Countries that have signed The Hague Convention of 05th October 1961, (which includes Cyprus), are part of The Hague Apostille Convention that together created a method of authenticating foreign public documents to be used in contracting or participating countries. The method of the issuance of an Apostille replaced the complex and costly official formalities of the legalization process of documents and applies to documents that have originated in one contracting country and need to be presented in another contracting country. It is a certification that normally supplements a local notarization of a document and is affixed by the competent authorities designated by each country's government.
Therefore, Apostilles are used for the authentication and legalization of public documents to be used abroad and are not normally required for local purposes. If the Convention applies between two member countries, then the country receiving the document should view as sufficient the validity of the seals or stamp and signatures on the document without requesting further evidence of proof.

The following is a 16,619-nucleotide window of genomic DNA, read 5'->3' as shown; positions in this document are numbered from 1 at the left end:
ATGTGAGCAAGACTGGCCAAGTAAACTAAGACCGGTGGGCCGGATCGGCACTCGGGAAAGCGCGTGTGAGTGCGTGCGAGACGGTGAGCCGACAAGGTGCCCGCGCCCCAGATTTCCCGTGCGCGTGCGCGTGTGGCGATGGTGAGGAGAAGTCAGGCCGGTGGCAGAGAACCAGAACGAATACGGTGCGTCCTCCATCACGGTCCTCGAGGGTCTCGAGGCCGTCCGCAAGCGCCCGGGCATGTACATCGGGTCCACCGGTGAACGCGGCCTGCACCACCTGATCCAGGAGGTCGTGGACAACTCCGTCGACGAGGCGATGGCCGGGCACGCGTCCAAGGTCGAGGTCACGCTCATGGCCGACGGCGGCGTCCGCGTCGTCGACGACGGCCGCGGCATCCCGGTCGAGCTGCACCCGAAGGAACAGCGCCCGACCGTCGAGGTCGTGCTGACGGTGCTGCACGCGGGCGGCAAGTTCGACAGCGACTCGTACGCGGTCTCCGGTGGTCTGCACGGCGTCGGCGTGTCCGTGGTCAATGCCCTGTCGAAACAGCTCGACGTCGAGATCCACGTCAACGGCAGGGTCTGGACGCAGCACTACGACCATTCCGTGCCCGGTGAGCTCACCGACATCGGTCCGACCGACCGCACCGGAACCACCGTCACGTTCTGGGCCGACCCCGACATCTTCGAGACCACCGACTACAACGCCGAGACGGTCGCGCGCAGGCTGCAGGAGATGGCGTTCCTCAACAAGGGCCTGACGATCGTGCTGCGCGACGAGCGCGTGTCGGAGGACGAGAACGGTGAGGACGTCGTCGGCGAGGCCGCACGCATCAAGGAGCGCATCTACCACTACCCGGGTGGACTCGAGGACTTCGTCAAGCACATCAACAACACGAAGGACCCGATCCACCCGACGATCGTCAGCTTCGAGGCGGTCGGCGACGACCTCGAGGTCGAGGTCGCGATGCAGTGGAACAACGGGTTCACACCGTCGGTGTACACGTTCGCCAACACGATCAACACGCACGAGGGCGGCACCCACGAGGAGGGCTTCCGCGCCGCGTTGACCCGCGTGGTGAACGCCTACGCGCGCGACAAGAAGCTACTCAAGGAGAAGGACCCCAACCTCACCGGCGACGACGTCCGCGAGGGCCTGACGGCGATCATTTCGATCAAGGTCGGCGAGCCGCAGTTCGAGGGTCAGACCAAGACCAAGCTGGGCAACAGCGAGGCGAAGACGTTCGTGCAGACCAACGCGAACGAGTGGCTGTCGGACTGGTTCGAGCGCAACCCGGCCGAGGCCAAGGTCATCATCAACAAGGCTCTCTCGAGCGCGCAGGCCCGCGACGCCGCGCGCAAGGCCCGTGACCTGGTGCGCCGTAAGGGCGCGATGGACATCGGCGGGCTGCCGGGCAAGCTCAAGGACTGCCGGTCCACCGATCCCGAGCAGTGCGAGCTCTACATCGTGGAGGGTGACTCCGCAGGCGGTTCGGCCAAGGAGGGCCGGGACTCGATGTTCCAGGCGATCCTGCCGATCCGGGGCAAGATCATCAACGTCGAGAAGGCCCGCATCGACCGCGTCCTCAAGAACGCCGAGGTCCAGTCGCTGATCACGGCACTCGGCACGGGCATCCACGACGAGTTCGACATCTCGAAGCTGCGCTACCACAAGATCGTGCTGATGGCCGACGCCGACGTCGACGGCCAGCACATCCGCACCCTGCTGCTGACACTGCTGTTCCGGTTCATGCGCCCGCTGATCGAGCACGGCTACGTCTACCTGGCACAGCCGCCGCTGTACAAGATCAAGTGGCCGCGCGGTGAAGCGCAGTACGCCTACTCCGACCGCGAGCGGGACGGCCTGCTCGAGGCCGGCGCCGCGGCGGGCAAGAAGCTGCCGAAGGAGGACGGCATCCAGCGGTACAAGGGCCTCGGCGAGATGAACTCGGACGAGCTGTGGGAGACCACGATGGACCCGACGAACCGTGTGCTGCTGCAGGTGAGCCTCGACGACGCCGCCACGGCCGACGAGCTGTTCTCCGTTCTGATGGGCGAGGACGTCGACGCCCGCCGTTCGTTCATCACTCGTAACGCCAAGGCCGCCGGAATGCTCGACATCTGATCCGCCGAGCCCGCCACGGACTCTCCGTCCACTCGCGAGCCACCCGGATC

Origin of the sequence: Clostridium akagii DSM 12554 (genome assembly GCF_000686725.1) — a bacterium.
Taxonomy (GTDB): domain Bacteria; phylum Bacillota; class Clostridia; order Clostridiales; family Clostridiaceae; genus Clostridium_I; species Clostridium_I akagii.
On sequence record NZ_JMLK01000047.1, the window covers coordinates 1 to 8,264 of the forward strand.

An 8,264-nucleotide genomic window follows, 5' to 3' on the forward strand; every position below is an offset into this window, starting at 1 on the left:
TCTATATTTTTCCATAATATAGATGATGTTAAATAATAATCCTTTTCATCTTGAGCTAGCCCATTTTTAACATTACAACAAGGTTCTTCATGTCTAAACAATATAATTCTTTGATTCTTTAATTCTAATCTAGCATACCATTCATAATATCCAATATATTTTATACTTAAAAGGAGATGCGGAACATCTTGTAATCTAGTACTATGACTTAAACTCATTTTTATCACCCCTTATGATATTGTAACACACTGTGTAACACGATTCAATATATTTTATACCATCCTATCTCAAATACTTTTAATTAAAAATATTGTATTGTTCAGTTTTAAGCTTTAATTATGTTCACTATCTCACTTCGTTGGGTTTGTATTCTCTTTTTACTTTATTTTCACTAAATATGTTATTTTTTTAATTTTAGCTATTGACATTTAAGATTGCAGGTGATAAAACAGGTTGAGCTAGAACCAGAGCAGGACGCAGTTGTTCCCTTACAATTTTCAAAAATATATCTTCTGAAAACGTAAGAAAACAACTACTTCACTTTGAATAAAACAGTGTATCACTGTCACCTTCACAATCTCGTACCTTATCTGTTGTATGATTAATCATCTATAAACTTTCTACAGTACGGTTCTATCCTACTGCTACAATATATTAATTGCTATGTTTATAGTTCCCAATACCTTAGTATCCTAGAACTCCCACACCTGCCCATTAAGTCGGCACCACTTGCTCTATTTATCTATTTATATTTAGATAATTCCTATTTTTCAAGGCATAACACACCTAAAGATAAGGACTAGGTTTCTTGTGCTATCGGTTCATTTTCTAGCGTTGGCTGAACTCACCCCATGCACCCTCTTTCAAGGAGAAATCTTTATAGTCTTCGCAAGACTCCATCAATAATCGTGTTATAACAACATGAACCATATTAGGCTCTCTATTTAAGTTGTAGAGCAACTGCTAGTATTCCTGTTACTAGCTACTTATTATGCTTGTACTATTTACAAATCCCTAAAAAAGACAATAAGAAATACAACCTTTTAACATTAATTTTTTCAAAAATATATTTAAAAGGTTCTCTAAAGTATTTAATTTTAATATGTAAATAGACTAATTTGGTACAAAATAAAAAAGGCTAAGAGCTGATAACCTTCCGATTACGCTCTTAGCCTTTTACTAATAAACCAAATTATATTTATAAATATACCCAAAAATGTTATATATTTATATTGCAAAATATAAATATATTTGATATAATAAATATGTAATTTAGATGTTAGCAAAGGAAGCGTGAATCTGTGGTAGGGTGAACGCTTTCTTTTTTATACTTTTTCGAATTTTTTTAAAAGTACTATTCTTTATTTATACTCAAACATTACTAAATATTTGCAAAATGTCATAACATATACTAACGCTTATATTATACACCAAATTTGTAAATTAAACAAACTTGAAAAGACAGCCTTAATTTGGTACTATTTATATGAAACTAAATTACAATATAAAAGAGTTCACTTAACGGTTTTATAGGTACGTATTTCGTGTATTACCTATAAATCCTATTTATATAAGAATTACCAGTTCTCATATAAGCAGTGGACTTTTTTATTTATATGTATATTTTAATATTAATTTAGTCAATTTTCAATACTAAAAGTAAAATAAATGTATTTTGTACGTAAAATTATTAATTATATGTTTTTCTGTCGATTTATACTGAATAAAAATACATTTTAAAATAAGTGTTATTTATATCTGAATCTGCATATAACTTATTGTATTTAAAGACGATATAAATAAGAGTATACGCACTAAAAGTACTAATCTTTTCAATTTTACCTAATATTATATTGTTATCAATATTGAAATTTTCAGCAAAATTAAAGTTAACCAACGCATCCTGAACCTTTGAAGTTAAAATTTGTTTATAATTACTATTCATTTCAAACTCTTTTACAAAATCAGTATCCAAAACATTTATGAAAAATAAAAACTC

An Apostille can be placed on either an original document or on a true copy (depending on the requirement) and certifies the signature and capacity of the public official who signed and authenticated the document, for example a notary public solicitor and also authenticates any government seal or stamp on the document. An Apostille is used to verify the legitimacy and authenticity of the origin of a public document without further legalization. It should be noted that the Apostille does not provide a certification of the content or accuracy of the document.
The Convention pertains only to public documents. Public documents are determined by the law of the place where the documents originate. Nevertheless, the most common examples of public documents for which Apostilles are issued are:
- Birth Certificate
- Marriage Certificates
- Divorce Decree Certificates
- Death Certificates
- Identity Cards
- Driver's Licence
The Apostille process requirements are unique to each individual country and can become complicated and complex and should not be left to untrained personnel.
The content of this article is intended to provide a general guide to the subject matter. Specialist advice should be sought about your specific circumstances.